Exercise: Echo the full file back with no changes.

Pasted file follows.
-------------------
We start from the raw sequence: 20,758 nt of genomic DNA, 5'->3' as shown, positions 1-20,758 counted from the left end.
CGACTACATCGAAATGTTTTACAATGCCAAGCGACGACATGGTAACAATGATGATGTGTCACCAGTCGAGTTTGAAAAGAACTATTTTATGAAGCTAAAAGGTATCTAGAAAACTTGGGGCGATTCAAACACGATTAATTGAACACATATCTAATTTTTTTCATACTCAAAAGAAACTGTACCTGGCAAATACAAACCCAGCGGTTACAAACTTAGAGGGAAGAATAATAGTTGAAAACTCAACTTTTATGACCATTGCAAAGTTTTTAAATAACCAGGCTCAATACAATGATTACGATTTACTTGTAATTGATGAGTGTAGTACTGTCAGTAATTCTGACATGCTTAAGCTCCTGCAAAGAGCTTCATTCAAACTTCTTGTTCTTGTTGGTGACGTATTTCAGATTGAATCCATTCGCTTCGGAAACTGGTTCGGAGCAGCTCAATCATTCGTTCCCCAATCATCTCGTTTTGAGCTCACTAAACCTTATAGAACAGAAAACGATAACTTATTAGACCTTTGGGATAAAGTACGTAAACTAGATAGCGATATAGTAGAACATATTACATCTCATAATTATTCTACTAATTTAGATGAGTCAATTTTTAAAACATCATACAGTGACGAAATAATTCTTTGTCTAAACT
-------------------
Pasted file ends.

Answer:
We start from the raw sequence: 20,758 nt of genomic DNA, 5'->3' as shown, positions 1-20,758 counted from the left end.
CGACTACATCGAAATGTTTTACAATGCCAAGCGACGACATGGTAACAATGATGATGTGTCACCAGTCGAGTTTGAAAAGAACTATTTTATGAAGCTAAAAGGTATCTAGAAAACTTGGGGCGATTCAAACACGATTAATTGAACACATATCTAATTTTTTTCATACTCAAAAGAAACTGTACCTGGCAAATACAAACCCAGCGGTTACAAACTTAGAGGGAAGAATAATAGTTGAAAACTCAACTTTTATGACCATTGCAAAGTTTTTAAATAACCAGGCTCAATACAATGATTACGATTTACTTGTAATTGATGAGTGTAGTACTGTCAGTAATTCTGACATGCTTAAGCTCCTGCAAAGAGCTTCATTCAAACTTCTTGTTCTTGTTGGTGACGTATTTCAGATTGAATCCATTCGCTTCGGAAACTGGTTCGGAGCAGCTCAATCATTCGTTCCCCAATCATCTCGTTTTGAGCTCACTAAACCTTATAGAACAGAAAACGATAACTTATTAGACCTTTGGGATAAAGTACGTAAACTAGATAGCGATATAGTAGAACATATTACATCTCATAATTATTCTACTAATTTAGATGAGTCAATTTTTAAAACATCATACAGTGACGAAATAATTCTTTGTCTAAACT